### Graphical partition

A partition is called graphical if there exists a graph having degree sequence . The number of graphical partitions of length is equal to the number of -node graphs that have no isolated points.The numbers of distinct graphical partitions corresponding to graphs on , 2, ... nodes are 0, 1, 2, 7, 20, 71, 240, 871, 3148, ... (OEIS A095268).A graphical partition of order is one for which the sum of degrees is . A -graphical partition only exists for even .It is possible for two topologically distinct graphs to have the same degreesequence, an example of which is illustrated above.The numbers of graphical partitions on , 4, 6, ... edges are 1, 2, 5, 9, 17, 31, 54, 90, 151, 244, ... (OEIS A000569).Erdős and Richmond (1989) showed thatand

### Cospectral graphs

Cospectral graphs, also called isospectral graphs, are graphs that share the same graph spectrum. The smallest pair of isospectral graphs is the graph union and star graph , illustrated above, both of which have graph spectrum (Skiena 1990, p. 85). The first example was found by Collatz and Sinogowitz (1957) (Biggs 1993, p. 12). Many examples are given in Cvetkovic et al. (1998, pp. 156-161) and Rücker et al. (2002). The smallest pair of cospectral graphs is the graph union and star graph , illustrated above, both of which have graph spectrum (Skiena 1990, p. 85).The following table summarizes some prominent named cospectral graphs.cospectral graphs126-antiprism graph, quartic vertex-transitive graph Qt1916Hoffman graph, tesseract graph16(4,4)-rook graph, Shrikhande graph2525-Paulus graphs2626-Paulus graphs28Chang graphs, 8-triangular graph70Harries graph, Harries-Wong graphDetermining..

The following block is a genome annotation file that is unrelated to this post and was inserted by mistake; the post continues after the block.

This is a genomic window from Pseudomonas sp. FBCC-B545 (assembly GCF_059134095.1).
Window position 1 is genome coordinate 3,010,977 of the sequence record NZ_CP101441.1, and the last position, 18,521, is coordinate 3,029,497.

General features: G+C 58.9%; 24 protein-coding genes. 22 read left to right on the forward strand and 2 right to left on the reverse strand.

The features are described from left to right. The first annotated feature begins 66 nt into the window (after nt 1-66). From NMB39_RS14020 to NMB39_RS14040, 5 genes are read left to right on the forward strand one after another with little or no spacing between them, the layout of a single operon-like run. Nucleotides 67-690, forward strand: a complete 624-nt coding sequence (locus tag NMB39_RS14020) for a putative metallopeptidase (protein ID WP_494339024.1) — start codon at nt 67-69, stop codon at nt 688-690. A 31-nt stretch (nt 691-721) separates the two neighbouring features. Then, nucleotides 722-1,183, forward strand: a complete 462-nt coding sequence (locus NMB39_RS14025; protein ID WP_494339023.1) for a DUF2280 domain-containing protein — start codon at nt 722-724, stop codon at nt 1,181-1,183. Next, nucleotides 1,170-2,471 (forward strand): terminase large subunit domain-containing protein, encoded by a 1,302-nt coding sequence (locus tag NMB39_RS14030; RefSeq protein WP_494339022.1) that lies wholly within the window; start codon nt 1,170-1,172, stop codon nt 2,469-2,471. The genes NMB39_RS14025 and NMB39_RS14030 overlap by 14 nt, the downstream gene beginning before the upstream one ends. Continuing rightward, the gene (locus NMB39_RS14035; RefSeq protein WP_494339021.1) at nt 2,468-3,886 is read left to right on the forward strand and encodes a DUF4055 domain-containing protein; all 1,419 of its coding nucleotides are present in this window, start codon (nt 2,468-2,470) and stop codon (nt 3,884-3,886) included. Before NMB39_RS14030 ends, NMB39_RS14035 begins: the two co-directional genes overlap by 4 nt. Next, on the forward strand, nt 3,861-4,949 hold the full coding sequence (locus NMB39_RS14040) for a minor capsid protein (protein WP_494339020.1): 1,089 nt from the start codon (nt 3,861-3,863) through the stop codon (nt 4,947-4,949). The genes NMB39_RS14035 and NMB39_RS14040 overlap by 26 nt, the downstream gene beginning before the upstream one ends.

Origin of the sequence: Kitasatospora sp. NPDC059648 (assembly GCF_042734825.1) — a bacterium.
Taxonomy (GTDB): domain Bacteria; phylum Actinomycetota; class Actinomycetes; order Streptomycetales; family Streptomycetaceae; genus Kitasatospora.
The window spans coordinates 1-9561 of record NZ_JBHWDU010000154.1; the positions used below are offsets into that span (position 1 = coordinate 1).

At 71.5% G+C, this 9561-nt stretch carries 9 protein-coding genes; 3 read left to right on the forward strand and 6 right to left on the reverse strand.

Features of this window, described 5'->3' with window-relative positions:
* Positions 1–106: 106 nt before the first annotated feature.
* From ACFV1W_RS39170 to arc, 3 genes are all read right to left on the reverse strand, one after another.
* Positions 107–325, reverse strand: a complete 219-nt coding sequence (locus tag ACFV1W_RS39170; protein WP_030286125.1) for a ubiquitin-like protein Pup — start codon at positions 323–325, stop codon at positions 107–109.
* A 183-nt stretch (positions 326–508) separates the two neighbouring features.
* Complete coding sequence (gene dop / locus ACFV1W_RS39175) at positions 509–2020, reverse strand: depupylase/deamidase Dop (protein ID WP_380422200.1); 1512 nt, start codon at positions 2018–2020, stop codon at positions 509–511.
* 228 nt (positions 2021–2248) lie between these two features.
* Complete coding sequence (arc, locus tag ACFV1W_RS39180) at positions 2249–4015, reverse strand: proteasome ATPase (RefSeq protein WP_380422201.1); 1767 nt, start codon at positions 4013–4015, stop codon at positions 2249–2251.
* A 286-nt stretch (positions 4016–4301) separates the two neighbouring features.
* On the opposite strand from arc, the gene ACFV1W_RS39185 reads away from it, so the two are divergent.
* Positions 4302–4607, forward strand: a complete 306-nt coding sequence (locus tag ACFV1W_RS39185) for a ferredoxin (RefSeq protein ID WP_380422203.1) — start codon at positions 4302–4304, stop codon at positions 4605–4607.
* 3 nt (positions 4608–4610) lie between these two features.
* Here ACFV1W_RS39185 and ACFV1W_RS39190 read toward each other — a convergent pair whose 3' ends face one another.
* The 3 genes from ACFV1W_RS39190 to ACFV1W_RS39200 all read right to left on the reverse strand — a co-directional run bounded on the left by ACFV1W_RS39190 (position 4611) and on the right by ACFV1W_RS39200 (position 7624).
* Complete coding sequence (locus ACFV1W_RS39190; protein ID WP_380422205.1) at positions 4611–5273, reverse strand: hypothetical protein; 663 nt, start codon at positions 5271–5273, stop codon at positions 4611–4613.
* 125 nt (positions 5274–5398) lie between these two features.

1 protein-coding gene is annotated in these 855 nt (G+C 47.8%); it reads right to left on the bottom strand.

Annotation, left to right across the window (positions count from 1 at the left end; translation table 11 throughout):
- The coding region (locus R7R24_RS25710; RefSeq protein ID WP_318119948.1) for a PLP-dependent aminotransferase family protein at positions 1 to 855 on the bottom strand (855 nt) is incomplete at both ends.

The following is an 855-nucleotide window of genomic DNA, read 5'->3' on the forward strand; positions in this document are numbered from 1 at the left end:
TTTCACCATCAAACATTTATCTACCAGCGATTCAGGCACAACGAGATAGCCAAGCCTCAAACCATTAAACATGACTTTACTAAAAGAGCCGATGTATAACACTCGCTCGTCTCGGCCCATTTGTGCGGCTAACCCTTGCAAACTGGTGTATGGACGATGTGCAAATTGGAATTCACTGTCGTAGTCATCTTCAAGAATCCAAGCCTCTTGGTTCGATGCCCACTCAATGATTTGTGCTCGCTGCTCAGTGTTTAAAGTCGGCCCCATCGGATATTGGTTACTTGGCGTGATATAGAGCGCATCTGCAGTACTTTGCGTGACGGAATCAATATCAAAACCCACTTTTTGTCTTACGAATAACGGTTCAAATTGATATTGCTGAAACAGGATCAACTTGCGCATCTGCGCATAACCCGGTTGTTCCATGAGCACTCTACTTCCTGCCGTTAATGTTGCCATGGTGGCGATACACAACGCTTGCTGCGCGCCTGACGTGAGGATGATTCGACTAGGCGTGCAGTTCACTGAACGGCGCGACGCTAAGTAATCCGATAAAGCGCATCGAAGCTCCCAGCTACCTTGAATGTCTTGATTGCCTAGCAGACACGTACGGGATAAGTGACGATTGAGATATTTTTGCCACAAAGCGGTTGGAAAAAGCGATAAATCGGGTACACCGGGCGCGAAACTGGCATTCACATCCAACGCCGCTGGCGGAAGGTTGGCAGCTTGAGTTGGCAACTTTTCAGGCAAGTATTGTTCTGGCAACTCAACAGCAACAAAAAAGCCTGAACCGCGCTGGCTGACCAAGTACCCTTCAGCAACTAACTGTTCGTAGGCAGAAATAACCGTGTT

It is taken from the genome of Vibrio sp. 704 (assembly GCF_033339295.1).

### Graph distance matrix

The graph distance matrix, sometimes also called the all-pairs shortest path matrix, is the square matrix consisting of all graph distances from vertex to vertex .The mean of all distances in a (connected) graph is known as the graph's mean distance. The maximum value of all distance matrix elements is known as the graph diameter.The graph distance matrix can be computed in the Wolfram Language using the built-in function GraphDistanceMatrix[g], and precomputed distance matrices for many named graphs can be obtained using GraphData[graph, "DistanceMatrix"].

### Graph diameter

The graph diameter of a graph is the length of the "longest shortest path" (i.e., the longest graph geodesic) between any two graph vertices , where is a graph distance. In other words, a graph's diameter is the largest number of vertices which must be traversed in order to travel from one vertex to another when paths which backtrack, detour, or loop are excluded from consideration. It is therefore equal to the maximum of all values in the graph distance matrix. The above random graphs on 10 vertices have diameters 3, 4, 5, and 7, respectively.A disconnected graph has infinite diameter (West 2000, p. 71).The diameter of a graph may be computed in the Wolfram Language using GraphDiameter[g], and a fast approximation to the diameter by GraphDiameter[g, Method -> "PseudoDiameter"]. Precomputed diameters for many named graphs can be obtained using GraphData[graph, "Diameter"]...

### Graph center

The center of a graph is the set of vertices of graph eccentricity equal to the graph radius (i.e., the set of central points). In the above illustration, center nodes are shown in red.The center of a graph may be computed in the WolframLanguage with the command GraphCenter[g].The following table gives the number of -node simple unlabeled graphs having center nodes.OEIS, 2, ...1A0524371, 0, 1, 2, 8, 29, 180, ...2A0524380, 2, 0, 2, 4, 19, 84, ...3A0524390, 0, 3, 0, 4, 18, 119, ...4A0523400, 0, 0, 7, 0, 18, 118, ...5A0523410, 0, 0, 0, 18, 0, 129, ...60, 0, 0, 0, 0, 72, 0, ...70, 0, 0, 0, 0, 0, 414, ...